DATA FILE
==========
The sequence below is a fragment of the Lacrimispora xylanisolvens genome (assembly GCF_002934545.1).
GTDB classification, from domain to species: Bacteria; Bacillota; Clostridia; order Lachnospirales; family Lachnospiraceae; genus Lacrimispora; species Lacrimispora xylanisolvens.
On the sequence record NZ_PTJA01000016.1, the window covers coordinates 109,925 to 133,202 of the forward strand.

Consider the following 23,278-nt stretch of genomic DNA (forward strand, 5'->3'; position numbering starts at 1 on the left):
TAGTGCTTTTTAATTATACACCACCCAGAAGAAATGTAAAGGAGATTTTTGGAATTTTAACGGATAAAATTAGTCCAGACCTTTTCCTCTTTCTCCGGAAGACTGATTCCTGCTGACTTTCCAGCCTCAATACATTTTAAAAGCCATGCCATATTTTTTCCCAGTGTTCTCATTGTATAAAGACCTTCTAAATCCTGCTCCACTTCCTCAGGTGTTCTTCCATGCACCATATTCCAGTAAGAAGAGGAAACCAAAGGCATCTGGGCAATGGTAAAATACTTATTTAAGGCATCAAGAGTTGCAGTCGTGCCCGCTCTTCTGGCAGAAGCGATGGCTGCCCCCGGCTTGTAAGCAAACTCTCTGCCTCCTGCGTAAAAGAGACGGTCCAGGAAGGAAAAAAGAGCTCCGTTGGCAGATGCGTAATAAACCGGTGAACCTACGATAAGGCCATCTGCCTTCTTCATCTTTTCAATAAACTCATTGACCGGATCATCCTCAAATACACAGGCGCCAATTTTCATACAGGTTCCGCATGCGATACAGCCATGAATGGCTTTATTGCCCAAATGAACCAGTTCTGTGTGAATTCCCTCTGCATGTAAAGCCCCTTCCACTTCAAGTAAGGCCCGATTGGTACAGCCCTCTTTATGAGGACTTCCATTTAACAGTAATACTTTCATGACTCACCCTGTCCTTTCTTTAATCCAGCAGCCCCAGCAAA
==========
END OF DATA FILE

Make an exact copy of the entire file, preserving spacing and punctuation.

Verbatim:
The sequence below is a fragment of the Lacrimispora xylanisolvens genome (assembly GCF_002934545.1).
GTDB classification, from domain to species: Bacteria; Bacillota; Clostridia; order Lachnospirales; family Lachnospiraceae; genus Lacrimispora; species Lacrimispora xylanisolvens.
On the sequence record NZ_PTJA01000016.1, the window covers coordinates 109,925 to 133,202 of the forward strand.

Consider the following 23,278-nt stretch of genomic DNA (forward strand, 5'->3'; position numbering starts at 1 on the left):
TAGTGCTTTTTAATTATACACCACCCAGAAGAAATGTAAAGGAGATTTTTGGAATTTTAACGGATAAAATTAGTCCAGACCTTTTCCTCTTTCTCCGGAAGACTGATTCCTGCTGACTTTCCAGCCTCAATACATTTTAAAAGCCATGCCATATTTTTTCCCAGTGTTCTCATTGTATAAAGACCTTCTAAATCCTGCTCCACTTCCTCAGGTGTTCTTCCATGCACCATATTCCAGTAAGAAGAGGAAACCAAAGGCATCTGGGCAATGGTAAAATACTTATTTAAGGCATCAAGAGTTGCAGTCGTGCCCGCTCTTCTGGCAGAAGCGATGGCTGCCCCCGGCTTGTAAGCAAACTCTCTGCCTCCTGCGTAAAAGAGACGGTCCAGGAAGGAAAAAAGAGCTCCGTTGGCAGATGCGTAATAAACCGGTGAACCTACGATAAGGCCATCTGCCTTCTTCATCTTTTCAATAAACTCATTGACCGGATCATCCTCAAATACACAGGCGCCAATTTTCATACAGGTTCCGCATGCGATACAGCCATGAATGGCTTTATTGCCCAAATGAACCAGTTCTGTGTGAATTCCCTCTGCATGTAAAGCCCCTTCCACTTCAAGTAAGGCCCGATTGGTACAGCCCTCTTTATGAGGACTTCCATTTAACAGTAATACTTTCATGACTCACCCTGTCCTTTCTTTAATCCAGCAGCCCCAGCAAA